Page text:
The bad thing is that Jubilant Foodworks’ technology sucks, big time. Thanks to the heavily funded and highly unprofitable startups we usually order from, we’re used to a high level of technology from the food delivery kind of businesses. Given that Jubilant is a highly profitable company it shouldn’t be too hard for them to license the software of one of these new so-called “foodtech” companies to further enhance the experience.

No clue why they haven’t done it yet!

PS: I realise I’ve written this blogpost in the style I used to write in over a decade ago. Some habits die hard.

Testing the counterfactual: footballers eating pizza edition

Five German under-21 footballers, including Liverpool midfielder Emre Çan, went out for pizza before their U-21 European Championship semifinal against Portugal, in which they got walloped 5-0.

Following the wallop, these players have been pilloried for going out before an important knockout game, for not having taken it seriously enough.

To understand whether people are right or not in pillorying these players, and whether the players were wrong in going out for pizza before a game, we need to test the counterfactual (we had done this here once before with Moeen Ali’s wristbands).

What if Germany had won the game against Portugal? Had they won it, would people have still noticed that these players were out on the eve  of the game (it was public information. One of them posted it to Instagram) ? Would players have still been accused of not taking the game seriously enough?

Note that I’m not defending the German players here. I’m only questioning the timing of the attack – on the back of defeat, which to me seems to be a case of correlation (players go out for pizza; lose game) being mistaken for causation (pizza caused loss, approximately).

Wine buying

Today, for the first time ever, I went out to buy wine, and in hindsight (I’m writing it having finished half of half the bottle) I think I did a pretty good job.

I had gone to this “Not just wine and cheese” store in Jayanagar hoping to pick up some real good wine to go with our cooking experiments for the evening (we’re making pizza and pasta). Having had really bad experiences with Indian wines (Nine Hills, Grover’s, Sula), I gave them a wide berth and moved over to the international section. The selection wasn’t particularly vast, and interestingly as soon as I moved over to the international section, one of the shopkeepers came over to assist me.

He first showed me a 2009 wine from France, when i asked him to show something older. For a slightly higher price, he pulled out a 2006 wine from France. The pricing seemed suspicious to me. A six year old wine from France, one of the more sought after wine-producing countries, for just Rs. 1600 (inclusive of 110% tax, so the duty free dollar price comes to around $15)? May not be very good wine, I reasoned, and now I decided to let go of all details on production date, etc. and simply asked the shopkeeper to recommend to me a good bottle.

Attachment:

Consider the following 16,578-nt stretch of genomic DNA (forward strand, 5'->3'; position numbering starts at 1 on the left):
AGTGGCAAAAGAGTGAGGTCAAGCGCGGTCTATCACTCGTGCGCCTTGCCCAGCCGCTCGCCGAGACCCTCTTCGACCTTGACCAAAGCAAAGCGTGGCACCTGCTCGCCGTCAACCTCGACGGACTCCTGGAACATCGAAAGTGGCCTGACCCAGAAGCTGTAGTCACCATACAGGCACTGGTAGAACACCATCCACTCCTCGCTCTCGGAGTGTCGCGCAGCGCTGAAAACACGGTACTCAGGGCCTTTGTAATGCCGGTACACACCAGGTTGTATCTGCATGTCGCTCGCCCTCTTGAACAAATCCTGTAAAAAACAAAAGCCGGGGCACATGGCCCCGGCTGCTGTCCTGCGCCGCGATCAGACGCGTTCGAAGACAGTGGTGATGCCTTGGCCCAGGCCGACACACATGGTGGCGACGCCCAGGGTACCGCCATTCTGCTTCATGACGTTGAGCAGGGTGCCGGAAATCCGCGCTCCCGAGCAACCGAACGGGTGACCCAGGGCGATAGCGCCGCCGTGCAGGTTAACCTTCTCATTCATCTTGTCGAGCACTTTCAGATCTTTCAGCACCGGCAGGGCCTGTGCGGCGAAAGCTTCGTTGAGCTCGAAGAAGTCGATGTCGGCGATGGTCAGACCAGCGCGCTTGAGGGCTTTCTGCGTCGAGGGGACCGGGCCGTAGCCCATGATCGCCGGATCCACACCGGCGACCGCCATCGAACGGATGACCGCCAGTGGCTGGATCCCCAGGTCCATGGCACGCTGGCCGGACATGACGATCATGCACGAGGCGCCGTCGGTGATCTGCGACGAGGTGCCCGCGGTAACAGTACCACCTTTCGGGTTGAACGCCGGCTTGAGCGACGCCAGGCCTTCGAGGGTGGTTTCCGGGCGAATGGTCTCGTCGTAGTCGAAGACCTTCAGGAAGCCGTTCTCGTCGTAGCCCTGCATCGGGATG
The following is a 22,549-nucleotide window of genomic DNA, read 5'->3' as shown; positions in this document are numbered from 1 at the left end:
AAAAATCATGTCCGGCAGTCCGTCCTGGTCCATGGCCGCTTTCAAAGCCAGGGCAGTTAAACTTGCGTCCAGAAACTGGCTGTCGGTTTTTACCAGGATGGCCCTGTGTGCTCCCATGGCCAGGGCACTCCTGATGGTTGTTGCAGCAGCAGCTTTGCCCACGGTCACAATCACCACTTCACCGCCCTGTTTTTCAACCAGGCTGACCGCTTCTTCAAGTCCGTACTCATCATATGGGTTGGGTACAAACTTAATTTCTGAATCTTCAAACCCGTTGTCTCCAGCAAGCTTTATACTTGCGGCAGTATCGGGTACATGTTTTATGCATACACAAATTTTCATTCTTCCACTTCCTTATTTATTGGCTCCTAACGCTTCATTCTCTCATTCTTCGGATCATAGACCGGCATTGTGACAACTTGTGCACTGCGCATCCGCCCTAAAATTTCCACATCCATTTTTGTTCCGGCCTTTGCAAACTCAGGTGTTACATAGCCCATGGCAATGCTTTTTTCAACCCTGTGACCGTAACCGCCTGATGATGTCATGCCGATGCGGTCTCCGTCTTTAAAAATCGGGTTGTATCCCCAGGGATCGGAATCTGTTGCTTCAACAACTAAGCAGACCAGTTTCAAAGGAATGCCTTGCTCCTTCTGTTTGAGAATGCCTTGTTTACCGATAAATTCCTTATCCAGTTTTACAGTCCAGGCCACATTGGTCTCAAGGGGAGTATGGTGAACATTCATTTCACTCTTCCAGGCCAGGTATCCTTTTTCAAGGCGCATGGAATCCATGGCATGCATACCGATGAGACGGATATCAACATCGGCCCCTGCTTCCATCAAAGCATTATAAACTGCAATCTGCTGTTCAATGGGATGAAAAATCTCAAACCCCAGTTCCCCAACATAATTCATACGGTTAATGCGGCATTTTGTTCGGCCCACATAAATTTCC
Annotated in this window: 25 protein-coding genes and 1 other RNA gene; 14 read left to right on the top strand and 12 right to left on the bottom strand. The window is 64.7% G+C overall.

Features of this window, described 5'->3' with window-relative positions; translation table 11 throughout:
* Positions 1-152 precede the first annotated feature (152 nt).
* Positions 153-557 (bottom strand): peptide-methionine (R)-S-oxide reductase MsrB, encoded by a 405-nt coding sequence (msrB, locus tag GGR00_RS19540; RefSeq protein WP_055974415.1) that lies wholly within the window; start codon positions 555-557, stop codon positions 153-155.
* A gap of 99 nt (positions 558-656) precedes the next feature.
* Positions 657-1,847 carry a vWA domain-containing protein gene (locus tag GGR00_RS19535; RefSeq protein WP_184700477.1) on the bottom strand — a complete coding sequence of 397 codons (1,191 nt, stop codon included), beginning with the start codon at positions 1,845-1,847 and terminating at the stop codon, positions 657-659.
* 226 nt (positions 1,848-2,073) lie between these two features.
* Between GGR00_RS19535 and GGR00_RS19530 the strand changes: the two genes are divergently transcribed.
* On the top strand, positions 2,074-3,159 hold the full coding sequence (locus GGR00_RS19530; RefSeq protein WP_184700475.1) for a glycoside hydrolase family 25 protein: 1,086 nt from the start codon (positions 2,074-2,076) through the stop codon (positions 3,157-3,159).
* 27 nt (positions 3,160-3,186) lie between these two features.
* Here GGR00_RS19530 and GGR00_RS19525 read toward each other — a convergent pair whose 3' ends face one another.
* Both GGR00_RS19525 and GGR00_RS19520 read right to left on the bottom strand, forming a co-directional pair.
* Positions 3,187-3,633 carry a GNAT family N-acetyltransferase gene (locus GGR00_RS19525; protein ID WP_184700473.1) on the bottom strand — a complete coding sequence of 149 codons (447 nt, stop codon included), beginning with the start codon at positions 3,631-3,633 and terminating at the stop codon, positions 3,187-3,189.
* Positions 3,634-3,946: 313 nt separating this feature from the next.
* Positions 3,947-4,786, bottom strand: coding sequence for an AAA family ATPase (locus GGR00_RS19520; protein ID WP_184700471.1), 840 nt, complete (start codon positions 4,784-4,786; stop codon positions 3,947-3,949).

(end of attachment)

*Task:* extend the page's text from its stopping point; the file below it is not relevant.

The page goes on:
Maybe it was the fact that I had quickly moved over to the international section, or that I was talking about year of bottling, but the shopkeeper assumed I was a rather serious buyer, and enthusiastically recommended to me a few bottles. Now, picking wines is tougher than picking whiskeys (where it’s easy to have favourite brands. Mine, if you would ask, is Talisker). Each country has several estates, the year of bottling, weather in the country in various years and several other factors go into determining how good a bottle is. Also, there’s inverse pricing, where you perceive more expensive wines to be better. So one has to look upon raw economics skills in order to judge wine bottles and pick something that is likely to be good.

What particularly interested me was a bottle of 2010 wine from Chile. Now, at Rs. 1300, it seemed rather highly priced for its vintage (given that France 2006 went for 1600). And then, I realized that Chile is a rather unfashionable wine producer, since most people tend to prefer European wines, and that being in the temperate weather zone, it is capable of producing good wines.

The shopkeeper mentioned that the particular bottle had been procured after a customer had specifically asked for it, and that it was made of superior quality grapes. Now, given that it was a wine of recent vintage and from an unfashionable producer, that it cost almost as much as a much older wine from a much older vintage told me something. That it was likely to be good.

It’s about two hours since I got home, and the bottle is half empty. The wine has been absolutely fabulous, and I hope this is the beginning of a great wine-buying career.